Constructed from glitter-covered linen, the work possesses a fragile tactility and painterly luminescence which has become synonymous with Paterson’s oeuvre over the 20 years since he graduated from the Elam School of Fine Arts in 1997.
Elevating glitter from the realm of children’s arts and crafts to high art, Paterson’s work triggers our primal attraction to shiny objects, drawing viewers in and tempting physical exploration of its surface. The artist further underscores tactile responses by layering darker background colours over the lighter foreground. In this way, he seduces the eye and creates the impression of watery depth.
Originally part of Paterson’s 2010 exhibition The Water Between Us, ‘Fish to Water’ signalled an evolutionary moment in the artist’s practice. Previously his work had been based on patterns, often derived from kowhaiwhai other customary Māori art. In this work, Paterson shifts from the abstract to the representational realm, envisioning water as a psychological and physical boundary and divider.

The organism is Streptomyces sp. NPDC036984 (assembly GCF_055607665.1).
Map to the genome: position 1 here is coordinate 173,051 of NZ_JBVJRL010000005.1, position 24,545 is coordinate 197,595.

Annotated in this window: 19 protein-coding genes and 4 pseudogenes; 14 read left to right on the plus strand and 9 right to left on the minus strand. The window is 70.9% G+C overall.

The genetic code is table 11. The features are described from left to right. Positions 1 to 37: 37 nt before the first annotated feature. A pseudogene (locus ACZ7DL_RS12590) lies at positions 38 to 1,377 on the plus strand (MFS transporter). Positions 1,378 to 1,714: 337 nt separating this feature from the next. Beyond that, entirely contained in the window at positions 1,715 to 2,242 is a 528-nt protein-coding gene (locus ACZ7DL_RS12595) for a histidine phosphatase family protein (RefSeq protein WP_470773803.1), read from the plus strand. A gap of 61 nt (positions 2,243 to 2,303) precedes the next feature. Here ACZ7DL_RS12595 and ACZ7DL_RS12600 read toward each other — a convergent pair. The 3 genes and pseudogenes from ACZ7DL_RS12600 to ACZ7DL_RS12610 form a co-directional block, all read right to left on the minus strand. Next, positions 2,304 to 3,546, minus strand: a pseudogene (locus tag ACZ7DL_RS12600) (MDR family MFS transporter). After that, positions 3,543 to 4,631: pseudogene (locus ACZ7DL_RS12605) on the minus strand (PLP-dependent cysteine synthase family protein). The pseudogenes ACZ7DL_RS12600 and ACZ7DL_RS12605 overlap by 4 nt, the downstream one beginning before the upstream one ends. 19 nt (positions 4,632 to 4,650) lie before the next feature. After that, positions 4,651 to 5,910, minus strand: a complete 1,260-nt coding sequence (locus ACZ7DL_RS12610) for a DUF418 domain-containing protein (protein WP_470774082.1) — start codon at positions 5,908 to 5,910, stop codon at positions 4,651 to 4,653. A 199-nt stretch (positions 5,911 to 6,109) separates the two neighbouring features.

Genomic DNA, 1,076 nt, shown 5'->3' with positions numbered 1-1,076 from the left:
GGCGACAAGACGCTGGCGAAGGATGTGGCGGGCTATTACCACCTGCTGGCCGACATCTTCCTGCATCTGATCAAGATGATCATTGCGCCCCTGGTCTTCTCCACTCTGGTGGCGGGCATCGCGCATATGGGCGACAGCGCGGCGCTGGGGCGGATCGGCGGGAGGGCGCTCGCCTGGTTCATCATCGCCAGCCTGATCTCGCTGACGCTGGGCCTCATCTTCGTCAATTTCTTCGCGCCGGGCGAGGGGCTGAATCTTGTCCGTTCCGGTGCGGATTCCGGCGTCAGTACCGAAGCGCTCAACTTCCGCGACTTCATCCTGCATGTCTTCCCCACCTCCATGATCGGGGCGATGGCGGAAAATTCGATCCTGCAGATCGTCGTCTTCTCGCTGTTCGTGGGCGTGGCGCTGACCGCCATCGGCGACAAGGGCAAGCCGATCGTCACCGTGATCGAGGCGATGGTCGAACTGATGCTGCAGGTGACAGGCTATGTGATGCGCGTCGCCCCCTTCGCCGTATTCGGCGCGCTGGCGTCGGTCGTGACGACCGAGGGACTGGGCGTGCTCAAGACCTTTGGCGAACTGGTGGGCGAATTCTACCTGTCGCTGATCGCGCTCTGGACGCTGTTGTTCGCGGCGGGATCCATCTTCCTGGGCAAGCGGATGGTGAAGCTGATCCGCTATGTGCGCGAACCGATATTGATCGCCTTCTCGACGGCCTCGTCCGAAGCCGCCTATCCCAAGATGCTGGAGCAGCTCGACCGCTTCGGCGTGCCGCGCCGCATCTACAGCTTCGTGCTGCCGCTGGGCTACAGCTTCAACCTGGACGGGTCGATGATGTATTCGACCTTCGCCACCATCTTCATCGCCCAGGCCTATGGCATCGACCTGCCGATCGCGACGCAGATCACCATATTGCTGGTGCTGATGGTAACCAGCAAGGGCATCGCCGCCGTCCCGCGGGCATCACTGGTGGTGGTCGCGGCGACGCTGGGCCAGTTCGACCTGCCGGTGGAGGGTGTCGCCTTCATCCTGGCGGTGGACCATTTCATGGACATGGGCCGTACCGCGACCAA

The Water Between Us exhibition explored the roles and politics of water with particular focus on the Karangahake Gorge – a border between tribal lands of various iwi. Paterson raises questions which reverberate throughout New Zealand history: What is mine versus yours? What is ours versus theirs?
‘Fish to Water’ captures catfish and schooling tropical freshwater species in an aquarium tank, showing an innate understanding of the weightlessness and light of an underwater world, but rendered in unrealistic burnt oranges and yellows of retro 1970s furnishings. This strange monochrome adds an ambiguous anxiety to the work. The viewer is invited to ponder its origin – perhaps it is algae? Or pollution? With its distinctly rusty hue, maybe it refers to the Karangahake Gorge’s goldmining history? A likely answer is all of the above – the picture is loaded with multiple meanings. Drawing attention to its own artificiality of colour, medium and tactility, Paterson’s work defies categorisation while inviting the viewer to make their own meaning.
The final laugh is the artist’s: mocking his own artificiality in entitling his work, Paterson riffs on the idiom “like a fish to water” (often used to emphasise how someone adapts to a new situation with ease) to allude to the difficulty of the process used to make the work.